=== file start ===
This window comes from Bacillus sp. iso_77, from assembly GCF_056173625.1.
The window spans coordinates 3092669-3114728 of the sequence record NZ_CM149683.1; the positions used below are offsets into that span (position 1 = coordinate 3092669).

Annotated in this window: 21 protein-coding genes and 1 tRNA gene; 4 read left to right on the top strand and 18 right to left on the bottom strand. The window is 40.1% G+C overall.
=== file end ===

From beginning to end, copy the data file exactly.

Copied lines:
This window comes from Bacillus sp. iso_77, from assembly GCF_056173625.1.
The window spans coordinates 3092669-3114728 of the sequence record NZ_CM149683.1; the positions used below are offsets into that span (position 1 = coordinate 3092669).

Annotated in this window: 21 protein-coding genes and 1 tRNA gene; 4 read left to right on the top strand and 18 right to left on the bottom strand. The window is 40.1% G+C overall.